Russia is currently spearheading a drive to facilitate the return of at least two out of 5.6 million Syrian refugees. It hopes to secure international funding in the process to rebuild areas of the cash-strapped war-torn country.

While 13,000 are known to have returned there are many concerns emerging about the well-being and safety of returnees amid reports of regime reprisals. Many fear that the regime, now emboldened with its victory over the uprising, has no qualms with taking revenge on those who it views as disloyal. Of course, Syrian President Bashar Al Assad denies any accusations of such reprisals, and says the returning refugees are being treated well and provided for.

The regime and its backers in Russia and Iran, do not have enough funds to accommodate the sheer number of Syrians it hopes to return. This is why Russian President Vladimir Putin is currently on a European tour hoping to convince its leaders to dish out the funds. However, EU leaders have been adamant that any funding for the return of refugees and the reconstruction of war-ravaged areas should come hand in hand with political transition talks — something the regime has vehemently rejected.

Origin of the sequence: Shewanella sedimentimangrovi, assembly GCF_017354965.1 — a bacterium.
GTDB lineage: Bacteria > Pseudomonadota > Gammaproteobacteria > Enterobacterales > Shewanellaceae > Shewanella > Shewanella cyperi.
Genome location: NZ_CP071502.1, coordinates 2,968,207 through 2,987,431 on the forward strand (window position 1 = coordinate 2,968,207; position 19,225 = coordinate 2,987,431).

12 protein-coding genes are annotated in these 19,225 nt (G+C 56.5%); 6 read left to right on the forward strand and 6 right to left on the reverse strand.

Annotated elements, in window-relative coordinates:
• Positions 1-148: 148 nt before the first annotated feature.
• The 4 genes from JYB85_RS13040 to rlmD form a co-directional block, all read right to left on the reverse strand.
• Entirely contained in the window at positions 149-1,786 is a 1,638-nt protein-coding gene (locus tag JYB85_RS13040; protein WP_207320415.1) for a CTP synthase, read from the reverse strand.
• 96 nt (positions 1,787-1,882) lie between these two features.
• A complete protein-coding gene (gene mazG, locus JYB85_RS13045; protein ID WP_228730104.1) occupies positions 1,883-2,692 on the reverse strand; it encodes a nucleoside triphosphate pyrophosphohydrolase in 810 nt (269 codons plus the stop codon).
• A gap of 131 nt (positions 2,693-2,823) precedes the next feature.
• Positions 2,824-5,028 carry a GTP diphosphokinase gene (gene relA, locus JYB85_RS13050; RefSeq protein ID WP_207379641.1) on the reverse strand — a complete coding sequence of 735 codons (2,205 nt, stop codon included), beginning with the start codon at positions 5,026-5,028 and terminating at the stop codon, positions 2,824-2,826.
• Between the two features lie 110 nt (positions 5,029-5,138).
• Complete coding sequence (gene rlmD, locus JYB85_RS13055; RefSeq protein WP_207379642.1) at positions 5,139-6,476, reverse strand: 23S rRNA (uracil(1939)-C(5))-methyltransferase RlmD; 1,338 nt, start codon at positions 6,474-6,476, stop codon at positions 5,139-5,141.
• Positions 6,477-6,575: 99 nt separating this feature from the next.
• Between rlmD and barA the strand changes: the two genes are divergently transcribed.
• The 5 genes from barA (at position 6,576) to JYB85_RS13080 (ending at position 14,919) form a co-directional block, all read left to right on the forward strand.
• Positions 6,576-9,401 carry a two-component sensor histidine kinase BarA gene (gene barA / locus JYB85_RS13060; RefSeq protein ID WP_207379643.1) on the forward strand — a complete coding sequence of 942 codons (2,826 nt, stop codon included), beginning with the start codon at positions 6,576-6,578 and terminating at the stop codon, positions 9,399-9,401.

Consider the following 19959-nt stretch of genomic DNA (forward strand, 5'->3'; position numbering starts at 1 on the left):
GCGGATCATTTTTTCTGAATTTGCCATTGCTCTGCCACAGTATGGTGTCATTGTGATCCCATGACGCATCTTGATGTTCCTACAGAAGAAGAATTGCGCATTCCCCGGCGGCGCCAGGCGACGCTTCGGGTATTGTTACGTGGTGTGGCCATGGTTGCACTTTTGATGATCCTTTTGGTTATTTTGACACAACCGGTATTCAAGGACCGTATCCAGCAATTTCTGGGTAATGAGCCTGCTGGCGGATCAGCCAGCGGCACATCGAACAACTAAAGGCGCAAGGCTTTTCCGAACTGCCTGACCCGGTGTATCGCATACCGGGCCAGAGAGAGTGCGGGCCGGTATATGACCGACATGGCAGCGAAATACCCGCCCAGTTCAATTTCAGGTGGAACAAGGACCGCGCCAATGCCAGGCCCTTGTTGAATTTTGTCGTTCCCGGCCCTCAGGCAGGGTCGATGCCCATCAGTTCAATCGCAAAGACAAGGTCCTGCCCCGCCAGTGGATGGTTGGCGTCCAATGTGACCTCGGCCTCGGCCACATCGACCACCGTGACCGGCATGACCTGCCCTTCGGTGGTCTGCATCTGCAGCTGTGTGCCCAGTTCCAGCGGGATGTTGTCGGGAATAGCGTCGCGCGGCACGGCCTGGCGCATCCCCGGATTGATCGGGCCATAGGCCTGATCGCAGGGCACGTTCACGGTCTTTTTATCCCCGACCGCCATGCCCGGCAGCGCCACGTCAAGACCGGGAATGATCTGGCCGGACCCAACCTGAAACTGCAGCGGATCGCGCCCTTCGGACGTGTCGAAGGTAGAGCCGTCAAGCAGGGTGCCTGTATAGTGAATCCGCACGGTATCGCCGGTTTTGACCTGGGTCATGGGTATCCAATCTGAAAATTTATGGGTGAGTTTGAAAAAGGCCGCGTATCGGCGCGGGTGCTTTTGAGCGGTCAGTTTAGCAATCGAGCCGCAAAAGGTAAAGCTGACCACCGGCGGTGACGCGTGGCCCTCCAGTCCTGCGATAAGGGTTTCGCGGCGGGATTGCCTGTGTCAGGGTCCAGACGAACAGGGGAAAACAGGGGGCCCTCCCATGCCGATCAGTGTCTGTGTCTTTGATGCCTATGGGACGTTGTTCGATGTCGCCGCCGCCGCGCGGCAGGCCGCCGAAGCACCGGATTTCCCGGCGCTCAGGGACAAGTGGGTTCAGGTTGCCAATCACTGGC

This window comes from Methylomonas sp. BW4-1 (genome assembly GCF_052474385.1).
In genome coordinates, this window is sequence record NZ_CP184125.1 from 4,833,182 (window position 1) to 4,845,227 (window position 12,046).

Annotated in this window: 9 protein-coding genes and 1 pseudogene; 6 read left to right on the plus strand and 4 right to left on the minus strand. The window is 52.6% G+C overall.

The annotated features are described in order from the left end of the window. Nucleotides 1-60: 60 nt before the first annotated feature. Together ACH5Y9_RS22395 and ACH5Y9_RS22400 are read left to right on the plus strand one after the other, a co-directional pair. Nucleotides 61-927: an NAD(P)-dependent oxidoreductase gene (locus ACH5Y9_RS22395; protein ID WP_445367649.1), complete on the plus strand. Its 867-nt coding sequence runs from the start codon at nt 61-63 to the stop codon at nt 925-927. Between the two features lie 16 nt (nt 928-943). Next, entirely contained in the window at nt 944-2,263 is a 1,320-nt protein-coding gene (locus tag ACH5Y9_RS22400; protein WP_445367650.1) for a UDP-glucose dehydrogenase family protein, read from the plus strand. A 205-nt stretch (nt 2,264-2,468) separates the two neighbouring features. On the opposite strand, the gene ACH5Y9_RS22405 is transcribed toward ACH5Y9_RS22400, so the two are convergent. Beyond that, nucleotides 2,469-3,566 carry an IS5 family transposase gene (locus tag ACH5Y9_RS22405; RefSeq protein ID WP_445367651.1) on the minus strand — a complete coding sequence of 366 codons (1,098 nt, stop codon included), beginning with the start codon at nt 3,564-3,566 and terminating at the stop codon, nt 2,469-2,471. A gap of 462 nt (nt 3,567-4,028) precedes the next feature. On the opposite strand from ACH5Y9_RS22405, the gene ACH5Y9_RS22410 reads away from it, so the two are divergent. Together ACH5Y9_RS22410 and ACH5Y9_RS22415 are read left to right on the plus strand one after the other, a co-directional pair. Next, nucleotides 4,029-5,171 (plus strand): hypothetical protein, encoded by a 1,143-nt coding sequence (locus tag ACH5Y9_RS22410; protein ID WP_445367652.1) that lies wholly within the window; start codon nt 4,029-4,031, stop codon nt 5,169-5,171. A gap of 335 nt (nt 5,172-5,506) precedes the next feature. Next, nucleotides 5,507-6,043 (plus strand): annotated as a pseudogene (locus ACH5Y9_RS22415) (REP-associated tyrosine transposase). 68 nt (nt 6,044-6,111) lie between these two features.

The majority of Syrian refugees are currently residing in Turkey, Lebanon and Jordan and over the years have inflicted a huge financial burden upon them. This is why these countries are keen on cooperating with Russia to bring them back home.

While the refugees should eventually return, the international community should apply appropriate pressure on the regime to not only ensure their safety, but also make sure they are not marginalised politically. If not, those who return will only become radicalised, which will not bode well for the country or the region.